Capitol to Capitol
An Information Service of NCSL's Standing Committees

Volume 19   Issue 33 - November 19, 2012

PRECIPICE PROGRESS
 


States awaiting a resolution on the federal government's fiscal cliff witnessed some post-election progress last week. President Obama and congressional leaders came away from a November 16 White House summit with a very general action plan. They charged staff with structuring a framework for a broad deficit reduction agreement, due after the Thanksgiving recess. It could easily track some or most of the points that were the part of the negotiations between the president and Speaker John Boehner during the summer of 2011. Those negotiations tied together discretionary spending cuts, some revenue increases, and savings from Medicaid, Medicare and other entitlement mandatory programs. There is little reason to doubt that those same ingredients will not resurface. But negotiators have even more to reconcile:  the “Bush tax cuts,” sequestration, the alternative minimum tax, various expired or expiring tax credits, Medicare provider reimbursements, the emergency unemployment compensation program and payroll taxes. For the first time, both the president and speaker are calling for a balanced bipartisan agreement, albeit with differences as to what constitutes “balanced.” And they will have to find that balance amid stentorian calls from various groups to leave their favorite program or tax “off the table.” NCSL renewed its call for a comprehensive, everything-on-the-table, expeditious resolution of the fiscal cliff and deficit/debt-related issues in a November 14 letter to the administration and Congress. That communication is available at: http://www.ncsl.org/documents/statefed/NCSLDeficitReductionLtrNov14.pdf. Go to NCSL's webpage for periodic updates on the fiscal cliff and sequestration at http://www.ncsl.org/issues-research/budget/federal-deficit-reduction-overview.aspx.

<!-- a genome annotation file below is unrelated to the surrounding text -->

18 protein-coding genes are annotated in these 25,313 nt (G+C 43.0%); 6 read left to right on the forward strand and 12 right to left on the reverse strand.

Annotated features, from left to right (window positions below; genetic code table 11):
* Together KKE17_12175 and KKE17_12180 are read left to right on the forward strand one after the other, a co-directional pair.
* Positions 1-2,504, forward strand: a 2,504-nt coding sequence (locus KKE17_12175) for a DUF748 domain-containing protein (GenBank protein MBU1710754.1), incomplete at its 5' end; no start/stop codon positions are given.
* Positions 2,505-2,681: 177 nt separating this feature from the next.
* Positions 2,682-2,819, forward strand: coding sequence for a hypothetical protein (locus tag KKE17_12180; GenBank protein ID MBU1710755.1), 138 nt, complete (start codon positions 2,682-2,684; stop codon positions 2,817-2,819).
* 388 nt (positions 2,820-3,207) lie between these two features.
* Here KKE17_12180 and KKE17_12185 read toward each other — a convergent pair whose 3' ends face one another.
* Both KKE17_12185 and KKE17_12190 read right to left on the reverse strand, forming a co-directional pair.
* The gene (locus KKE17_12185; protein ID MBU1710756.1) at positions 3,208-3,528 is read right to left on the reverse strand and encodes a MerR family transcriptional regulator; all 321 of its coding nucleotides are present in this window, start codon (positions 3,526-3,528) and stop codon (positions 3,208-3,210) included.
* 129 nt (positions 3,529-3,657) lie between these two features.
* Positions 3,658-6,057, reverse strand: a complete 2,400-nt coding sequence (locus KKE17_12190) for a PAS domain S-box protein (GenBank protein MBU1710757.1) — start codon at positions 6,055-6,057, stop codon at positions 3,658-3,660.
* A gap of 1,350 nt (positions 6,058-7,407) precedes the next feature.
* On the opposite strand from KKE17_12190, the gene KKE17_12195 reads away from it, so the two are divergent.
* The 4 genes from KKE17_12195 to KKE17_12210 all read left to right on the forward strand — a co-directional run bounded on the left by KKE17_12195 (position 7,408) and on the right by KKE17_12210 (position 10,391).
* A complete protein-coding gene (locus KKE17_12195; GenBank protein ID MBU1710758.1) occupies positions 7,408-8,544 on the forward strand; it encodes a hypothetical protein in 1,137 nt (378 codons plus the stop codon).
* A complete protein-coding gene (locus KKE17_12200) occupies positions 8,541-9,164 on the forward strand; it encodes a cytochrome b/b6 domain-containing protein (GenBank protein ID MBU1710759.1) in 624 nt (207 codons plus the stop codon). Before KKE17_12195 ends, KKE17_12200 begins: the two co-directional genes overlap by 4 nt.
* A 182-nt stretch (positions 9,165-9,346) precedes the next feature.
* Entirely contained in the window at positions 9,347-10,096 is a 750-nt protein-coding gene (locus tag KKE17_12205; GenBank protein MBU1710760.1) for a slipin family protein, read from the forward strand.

HEALTH EXCHANGE DEADLINES EXTENDED
 


States now have until Dec. 14, 2012, (previously Nov. 16, 2012) to submit the health insurance exchange “declaration letter” for state-based exchanges. A similar deadline extension applies to the exchange application (blueprint) submission. States now have until Feb. 15, 2013, to submit state-federal partnership exchange declaration letters and blueprints, with certification to occur between Jan. 1 and March 1, 2013, on a rolling basis as blueprints are submitted. The extensions follow a request from the Republican Governors Association (RGA) to HHS Secretary Kathleen Sebelius for more time. The association expressed appreciation for the extensions that it believes address the previous problem of “not enough information” from which to make decisions. The response from Secretary Sebelius is accessible at: http://www.ncsl.org/documents/health/HHSLtr111512.pdf. NCSL staff contacts: Joy Johnson Wilson, Rachel Morgan


HOME ENERGY FUNDS RELEASED
 


States will have access to Low Income Home Energy Assistance Program (LIHEAP) funds according to a November 8 announcement from the U.S. Department of Health and Human Services (HHS). Initial awards will be the lesser of the allocations in first two FY 2013 quarters or 90 percent of the state's annualized allocation, giving states “more certainty to plan for their upcoming heating season,” according to the HHS. LIHEAP funding for FY 2013 is the same as it was in FY 2012 plus 0.612 percent, per the continuing resolution. LIHEAP is also among the programs not-exempt from sequestration. Individual state award amounts can be found at: http://www.acf.hhs.gov/programs/ocs/resource/2013-initial-cr-release-of-liheap-block-grant-funds-continuing. NCSL staff contacts: Ben Husch, Sheri Steisel, Emily Wengrovius


HOMELAND SECURITY CONCERNS PRESENTED
 


The National Homeland Security Consortium recently published an update of a white paper identifying homeland security challenges in need of a collaborative government/private sector effort. NCSL signed on to the new report, “Protecting Americans in the 21st Century: Priorities for 2012 and Beyond.” NCSL recognizes the complex and interdisciplinary issues facing states as well as the importance for collaboration among all levels of government in regard to homeland security issues. The report states that leaders “must recognize and understand the interaction and intersection of these threats and vulnerabilities.” These include cyber hazards, climate change, global resource demands, changing demographics, emerging technologies, the proliferation of weapons of mass destruction, violent extremist ideologies and catastrophic events. The report and related documents are available at: http://www.ncsl.org/documents/statefed/2012NHSC_WhitePaper.pdf. NCSL staff contacts: Jennifer Arguinzoni